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Built Review
172
USN F2H-3
USN F2H-3 VF-41
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by: Russ Amott [ RUSSAMOTTO ]

HISTORY:

The McDonnell F2H Banshee was a twin engine jet fighter that saw combat during the Korean war. Too slow to combat the new, swept wing jet fighters that were appearing, it was still valuable for ground attack, photo-reconnaissance and bomber interception, but was restricted to daylight operations.

The initial fuselage was stretched 8 feet to increase fuel load, the tail was revised, and a new Westinghouse Radar System was installed for all weather mission capability. The 4 X 20mm cannons in the nose were located further down in the fuselage to accommodate the radar, which allowed for an increase in ammunition capacity.

The F2H-3 was not used in combat operations but did remain in USN service until the late 50s. It was also used by the Canadian Navy with 39 aircraft equipping two squadrons.

THE KIT:

Academy have reissued the F2H-3, first offered by HobbyCraft in 1987. The sprues appear to be the same as what was originally offered, yet molded in Academy's characteristic gray-green polystyrene. Detail is generally good with a nice shape, though I did not measure to determine if its dimensions were exact. The panel lines are somewhat large, but also common when compared with other 1/72 kits I have seen. Sink marks were minimal and there was no real flash present or other molding issues.

The clear parts, consisting of the canopy in two pieces, were clear and frame detail is present. The parts count is low, making this an easy build for those who want something simple, yet also offering potential for those who wish to add more detail.

The most impressive aspect in the kit are the decals. Printed by CARTOGRAF, the decals offer markings for 7 aircraft, as follows:


  • F2H-3 VF-41, "Black Aces", USS Bennington, 1956, light gull gray over white. Marked 105.
  • F2H-3, VF31, "Tomcatters" USS Ticonderoga, 1956, Aluminum all over. Marked 104K
  • F2H-4 VMF-214 "Black Sheep," 1957, light gull gray over white, marked 14WE
  • F2H-4 FV-52 "Knightriders," USS Ticonderoga, 1958, light gull gray over white, 208NA.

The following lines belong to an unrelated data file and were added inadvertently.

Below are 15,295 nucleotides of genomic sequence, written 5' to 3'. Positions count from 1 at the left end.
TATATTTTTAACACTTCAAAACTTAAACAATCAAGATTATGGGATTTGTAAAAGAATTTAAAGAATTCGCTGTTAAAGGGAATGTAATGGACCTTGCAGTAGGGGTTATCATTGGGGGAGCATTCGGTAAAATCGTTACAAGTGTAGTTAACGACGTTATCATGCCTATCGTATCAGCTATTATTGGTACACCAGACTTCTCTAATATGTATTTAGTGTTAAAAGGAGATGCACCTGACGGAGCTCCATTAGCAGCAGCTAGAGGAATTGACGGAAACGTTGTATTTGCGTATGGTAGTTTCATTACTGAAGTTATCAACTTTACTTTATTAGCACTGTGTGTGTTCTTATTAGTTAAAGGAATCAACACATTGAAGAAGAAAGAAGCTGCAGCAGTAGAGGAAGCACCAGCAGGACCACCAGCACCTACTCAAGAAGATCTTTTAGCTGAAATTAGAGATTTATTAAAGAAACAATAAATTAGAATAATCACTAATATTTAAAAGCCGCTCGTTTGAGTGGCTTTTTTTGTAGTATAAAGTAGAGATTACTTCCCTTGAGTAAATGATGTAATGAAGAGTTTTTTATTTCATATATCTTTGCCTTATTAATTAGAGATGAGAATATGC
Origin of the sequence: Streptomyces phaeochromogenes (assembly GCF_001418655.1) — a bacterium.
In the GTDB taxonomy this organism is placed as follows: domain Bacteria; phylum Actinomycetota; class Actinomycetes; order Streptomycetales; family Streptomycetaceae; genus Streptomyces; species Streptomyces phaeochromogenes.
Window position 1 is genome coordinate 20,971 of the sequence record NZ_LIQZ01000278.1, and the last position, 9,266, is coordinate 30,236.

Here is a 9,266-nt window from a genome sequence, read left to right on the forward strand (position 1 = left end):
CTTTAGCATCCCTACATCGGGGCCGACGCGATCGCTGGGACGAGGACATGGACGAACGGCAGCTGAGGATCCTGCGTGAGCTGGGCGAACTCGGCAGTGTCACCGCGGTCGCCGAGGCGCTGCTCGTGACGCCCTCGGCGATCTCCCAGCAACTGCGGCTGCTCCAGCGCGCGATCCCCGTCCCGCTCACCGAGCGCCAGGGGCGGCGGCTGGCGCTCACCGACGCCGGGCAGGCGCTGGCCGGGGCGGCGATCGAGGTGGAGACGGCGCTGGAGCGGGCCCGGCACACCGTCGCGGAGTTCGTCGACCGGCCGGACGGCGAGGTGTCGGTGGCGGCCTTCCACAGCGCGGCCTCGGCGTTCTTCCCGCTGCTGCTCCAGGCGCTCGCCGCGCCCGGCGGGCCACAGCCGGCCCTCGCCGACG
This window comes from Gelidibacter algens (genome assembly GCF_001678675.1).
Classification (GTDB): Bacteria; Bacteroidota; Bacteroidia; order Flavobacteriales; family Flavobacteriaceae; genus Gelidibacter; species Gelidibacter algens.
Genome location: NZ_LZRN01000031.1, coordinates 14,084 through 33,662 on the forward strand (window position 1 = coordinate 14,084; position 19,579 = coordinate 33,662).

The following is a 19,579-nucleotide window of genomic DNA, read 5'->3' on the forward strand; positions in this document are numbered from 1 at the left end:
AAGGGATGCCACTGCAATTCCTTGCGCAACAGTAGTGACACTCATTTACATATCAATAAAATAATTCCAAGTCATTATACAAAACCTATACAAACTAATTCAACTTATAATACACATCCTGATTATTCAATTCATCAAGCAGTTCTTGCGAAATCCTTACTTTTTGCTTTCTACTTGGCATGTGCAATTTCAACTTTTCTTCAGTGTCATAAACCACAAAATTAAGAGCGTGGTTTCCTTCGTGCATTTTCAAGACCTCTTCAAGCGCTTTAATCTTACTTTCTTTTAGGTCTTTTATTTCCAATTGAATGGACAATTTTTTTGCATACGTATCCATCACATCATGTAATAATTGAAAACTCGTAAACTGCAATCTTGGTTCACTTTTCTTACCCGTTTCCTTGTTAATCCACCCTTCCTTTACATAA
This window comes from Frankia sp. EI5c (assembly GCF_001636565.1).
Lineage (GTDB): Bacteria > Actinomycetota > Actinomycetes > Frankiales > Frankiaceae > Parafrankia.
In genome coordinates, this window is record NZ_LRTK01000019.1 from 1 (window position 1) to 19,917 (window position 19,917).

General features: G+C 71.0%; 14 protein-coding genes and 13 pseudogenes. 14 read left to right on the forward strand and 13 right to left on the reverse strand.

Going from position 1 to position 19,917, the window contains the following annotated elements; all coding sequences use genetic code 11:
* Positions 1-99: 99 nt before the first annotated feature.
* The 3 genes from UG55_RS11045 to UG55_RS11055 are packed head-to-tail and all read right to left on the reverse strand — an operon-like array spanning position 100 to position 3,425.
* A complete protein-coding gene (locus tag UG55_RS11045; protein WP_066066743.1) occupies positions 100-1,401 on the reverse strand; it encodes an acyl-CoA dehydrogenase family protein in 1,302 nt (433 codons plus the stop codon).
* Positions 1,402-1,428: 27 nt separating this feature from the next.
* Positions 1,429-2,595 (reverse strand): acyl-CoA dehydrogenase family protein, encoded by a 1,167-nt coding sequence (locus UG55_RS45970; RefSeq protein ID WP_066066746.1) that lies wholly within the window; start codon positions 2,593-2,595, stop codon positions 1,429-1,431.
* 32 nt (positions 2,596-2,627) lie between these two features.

• F2H-3 of VF870, Canadian Navy, RCNAS Shearwater, 1956, dark sea gray over light sea gray, marked 103
  • F2H-3, VF870, Canadian Navy, HMCS Bonaventure, 1956, dark sea gray over light sea gray, 108
  • F2H-3, VF-871, Canadian Navy, HMCS Bonaventure, 1958, dark sea gray over light sea gray, 148.


The Decals are carefully printed, appear to be in register, and the small print is legible.

THE BUILD:

My 9 year old daughter has been asking to build a glue together kit, and this seemed the perfect opportunity. We sat down together and followed the instructions carefully, starting with cockpit assembly, including painting.

The instrument panel features raised detail for the dials, with additional raised detail on the sides of the cockpit tub. Five parts complete its assembly. Seat-belts are not included, yet the sparse detail is fairly clear, even with the canopy closed.

Step 2 join the two fuselage halves. The instructions indicate to place a weight in the nose, but Ana decided she wanted to have this hanging from her ceiling so we decided early on to not use the landing gear. Remember to install the tail hook. There are also two parts for the intakes on the fuselage sides. The two fuselage halves lined up fairly well with only some light cleanup to smooth out the join. The nose cannon openings are somewhat large, and have no inner detail, and from the side daylight can be seen through them.

Steps 3 and 4 are the two wings. The jet intake and exhaust parts are installed here. The instructions appear to have parts B26 and B27 placed incorrectly, at least we had to reverse them to get them to fit. The exhaust parts were fiddly and difficult to get to sit straight. If you want to install the rockets, drill holes in the lower wing sections before you close the wings up.